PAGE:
On KQED Forum, Michael Krasny interviewed SFEI's Letitia Grenier and the State Coastal Conservancy's Sam Schuchat about the release of the new Science Update Report and its findings regarding the urgency to restore wetlands in advance of accelerating sea-level rise.
As offered on KQED's website, "the new report reveals that 42,000 acres of wetlands in the Bay Area must be restored over the next 15 years to mitigate the effects of climate change. Rising sea levels, swelling tides and strong storms threaten billions of dollars worth of businesses, homes and infrastructure." The Baylands and Climate Change: What We Can Do, from over 100 scientists and 17 governmental agencies, urges action to restore wetlands as a key component to protect cities and critical infrastructure from imminent threats.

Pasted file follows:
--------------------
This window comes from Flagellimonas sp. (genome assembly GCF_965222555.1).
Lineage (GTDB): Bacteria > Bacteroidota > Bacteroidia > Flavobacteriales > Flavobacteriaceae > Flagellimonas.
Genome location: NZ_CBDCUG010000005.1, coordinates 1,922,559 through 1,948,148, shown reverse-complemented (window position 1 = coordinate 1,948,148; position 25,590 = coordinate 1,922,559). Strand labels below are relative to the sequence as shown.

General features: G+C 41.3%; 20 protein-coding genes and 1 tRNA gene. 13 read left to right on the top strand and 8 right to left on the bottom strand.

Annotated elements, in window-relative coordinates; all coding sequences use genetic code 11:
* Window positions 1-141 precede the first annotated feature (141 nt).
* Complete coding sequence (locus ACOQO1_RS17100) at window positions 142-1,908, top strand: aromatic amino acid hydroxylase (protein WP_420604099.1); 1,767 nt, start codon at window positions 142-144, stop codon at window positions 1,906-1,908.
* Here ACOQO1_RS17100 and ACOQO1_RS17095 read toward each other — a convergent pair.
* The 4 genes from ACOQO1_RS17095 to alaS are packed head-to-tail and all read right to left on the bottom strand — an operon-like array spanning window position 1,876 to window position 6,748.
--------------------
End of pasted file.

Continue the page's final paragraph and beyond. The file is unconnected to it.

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SFEI's Letitia Grenier served as lead scientist of the Baylands Ecosystem Habitat Goals Project, which yielded a report called The Baylands and Climate Change: What We Can Do. The report is an update to the 1999 Baylands Ecosystem Habitat Goals, which for the first time set comprehensive restoration goals for the San Francisco Bay estuary. Produced by a collaborative of 21 management agencies working with a multi-disciplinary team of over 100 scientists, it synthesizes the latest science—particularly advances in the understanding of climate change and sediment supply—and incorporates projected changes through 2100 to generate new recommendations for achieving and sustaining healthy baylands ecosystems.